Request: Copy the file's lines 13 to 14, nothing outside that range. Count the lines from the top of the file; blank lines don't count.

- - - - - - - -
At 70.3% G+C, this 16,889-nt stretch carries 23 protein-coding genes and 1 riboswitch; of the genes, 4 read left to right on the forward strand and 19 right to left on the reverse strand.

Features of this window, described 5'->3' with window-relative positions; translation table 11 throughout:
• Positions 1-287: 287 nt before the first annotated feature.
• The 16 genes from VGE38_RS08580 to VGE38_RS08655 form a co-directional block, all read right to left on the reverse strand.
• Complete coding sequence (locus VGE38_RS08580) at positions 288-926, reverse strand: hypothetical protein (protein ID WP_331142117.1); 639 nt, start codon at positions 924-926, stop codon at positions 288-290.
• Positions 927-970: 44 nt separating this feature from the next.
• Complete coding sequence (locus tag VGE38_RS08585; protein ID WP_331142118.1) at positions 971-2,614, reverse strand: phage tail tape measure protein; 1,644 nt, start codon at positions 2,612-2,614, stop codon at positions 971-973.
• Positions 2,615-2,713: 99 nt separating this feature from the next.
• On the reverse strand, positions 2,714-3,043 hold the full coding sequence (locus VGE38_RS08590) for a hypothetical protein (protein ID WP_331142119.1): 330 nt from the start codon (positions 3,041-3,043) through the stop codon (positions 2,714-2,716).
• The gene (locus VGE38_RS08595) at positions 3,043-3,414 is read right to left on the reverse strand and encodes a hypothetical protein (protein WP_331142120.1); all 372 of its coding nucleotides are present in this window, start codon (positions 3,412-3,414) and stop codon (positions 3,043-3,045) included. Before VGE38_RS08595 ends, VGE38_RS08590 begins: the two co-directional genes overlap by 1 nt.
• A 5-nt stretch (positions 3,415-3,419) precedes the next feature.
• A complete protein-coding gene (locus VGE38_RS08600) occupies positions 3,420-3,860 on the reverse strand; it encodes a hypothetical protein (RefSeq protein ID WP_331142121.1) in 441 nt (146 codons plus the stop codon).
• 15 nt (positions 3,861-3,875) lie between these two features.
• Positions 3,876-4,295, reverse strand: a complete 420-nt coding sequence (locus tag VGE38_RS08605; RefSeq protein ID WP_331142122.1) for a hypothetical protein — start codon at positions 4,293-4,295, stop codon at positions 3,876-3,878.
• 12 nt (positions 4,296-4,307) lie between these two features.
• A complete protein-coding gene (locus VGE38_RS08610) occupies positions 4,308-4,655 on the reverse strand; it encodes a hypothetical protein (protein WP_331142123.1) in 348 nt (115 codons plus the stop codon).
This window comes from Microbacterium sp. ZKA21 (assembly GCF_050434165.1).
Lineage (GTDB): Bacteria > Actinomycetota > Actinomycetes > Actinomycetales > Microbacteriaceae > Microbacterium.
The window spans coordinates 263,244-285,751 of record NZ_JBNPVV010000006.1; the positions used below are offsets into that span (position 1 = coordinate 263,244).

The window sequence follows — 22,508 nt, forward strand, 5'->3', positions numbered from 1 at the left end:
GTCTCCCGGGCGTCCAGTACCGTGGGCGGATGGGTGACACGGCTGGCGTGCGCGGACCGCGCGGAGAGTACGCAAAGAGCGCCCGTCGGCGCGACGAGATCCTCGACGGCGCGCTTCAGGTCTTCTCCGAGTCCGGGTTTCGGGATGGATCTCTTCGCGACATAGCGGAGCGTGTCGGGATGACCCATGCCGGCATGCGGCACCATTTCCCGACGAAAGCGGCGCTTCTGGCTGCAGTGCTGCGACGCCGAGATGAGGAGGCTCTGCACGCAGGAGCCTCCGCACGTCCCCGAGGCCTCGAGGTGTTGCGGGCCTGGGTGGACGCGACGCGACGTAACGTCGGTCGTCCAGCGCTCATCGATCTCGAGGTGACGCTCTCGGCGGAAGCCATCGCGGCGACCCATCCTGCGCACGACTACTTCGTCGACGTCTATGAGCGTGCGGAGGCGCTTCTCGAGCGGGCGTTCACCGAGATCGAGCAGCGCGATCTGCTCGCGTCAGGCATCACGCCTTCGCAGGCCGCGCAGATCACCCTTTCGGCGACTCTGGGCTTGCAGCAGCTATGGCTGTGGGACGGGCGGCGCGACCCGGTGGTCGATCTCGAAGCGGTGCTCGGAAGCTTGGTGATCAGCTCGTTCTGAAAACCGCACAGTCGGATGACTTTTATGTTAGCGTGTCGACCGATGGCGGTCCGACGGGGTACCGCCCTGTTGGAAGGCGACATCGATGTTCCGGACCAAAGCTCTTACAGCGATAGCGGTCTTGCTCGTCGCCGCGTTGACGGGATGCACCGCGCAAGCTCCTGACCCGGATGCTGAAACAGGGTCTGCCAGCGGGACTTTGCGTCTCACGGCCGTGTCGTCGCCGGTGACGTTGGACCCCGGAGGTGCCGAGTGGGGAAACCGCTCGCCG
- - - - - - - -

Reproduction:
• 15 nt (positions 3,861-3,875) lie between these two features.
• Positions 3,876-4,295, reverse strand: a complete 420-nt coding sequence (locus tag VGE38_RS08605; RefSeq protein ID WP_331142122.1) for a hypothetical protein — start codon at positions 4,293-4,295, stop codon at positions 3,876-3,878.